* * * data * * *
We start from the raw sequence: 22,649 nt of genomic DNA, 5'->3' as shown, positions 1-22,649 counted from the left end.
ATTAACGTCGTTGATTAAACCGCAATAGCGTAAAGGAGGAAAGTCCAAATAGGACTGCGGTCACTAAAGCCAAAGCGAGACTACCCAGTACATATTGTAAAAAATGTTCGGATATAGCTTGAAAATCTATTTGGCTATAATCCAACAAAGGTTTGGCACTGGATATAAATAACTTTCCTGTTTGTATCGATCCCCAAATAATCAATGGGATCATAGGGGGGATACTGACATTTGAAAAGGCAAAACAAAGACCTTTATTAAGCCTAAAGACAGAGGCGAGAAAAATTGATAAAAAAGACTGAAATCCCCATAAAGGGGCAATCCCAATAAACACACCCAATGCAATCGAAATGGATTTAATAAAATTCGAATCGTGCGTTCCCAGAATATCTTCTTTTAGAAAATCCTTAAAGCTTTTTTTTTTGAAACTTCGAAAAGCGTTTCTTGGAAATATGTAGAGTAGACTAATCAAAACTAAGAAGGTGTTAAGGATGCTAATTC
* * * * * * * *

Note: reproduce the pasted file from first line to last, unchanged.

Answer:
We start from the raw sequence: 22,649 nt of genomic DNA, 5'->3' as shown, positions 1-22,649 counted from the left end.
ATTAACGTCGTTGATTAAACCGCAATAGCGTAAAGGAGGAAAGTCCAAATAGGACTGCGGTCACTAAAGCCAAAGCGAGACTACCCAGTACATATTGTAAAAAATGTTCGGATATAGCTTGAAAATCTATTTGGCTATAATCCAACAAAGGTTTGGCACTGGATATAAATAACTTTCCTGTTTGTATCGATCCCCAAATAATCAATGGGATCATAGGGGGGATACTGACATTTGAAAAGGCAAAACAAAGACCTTTATTAAGCCTAAAGACAGAGGCGAGAAAAATTGATAAAAAAGACTGAAATCCCCATAAAGGGGCAATCCCAATAAACACACCCAATGCAATCGAAATGGATTTAATAAAATTCGAATCGTGCGTTCCCAGAATATCTTCTTTTAGAAAATCCTTAAAGCTTTTTTTTTTGAAACTTCGAAAAGCGTTTCTTGGAAATATGTAGAGTAGACTAATCAAAACTAAGAAGGTGTTAAGGATGCTAATTC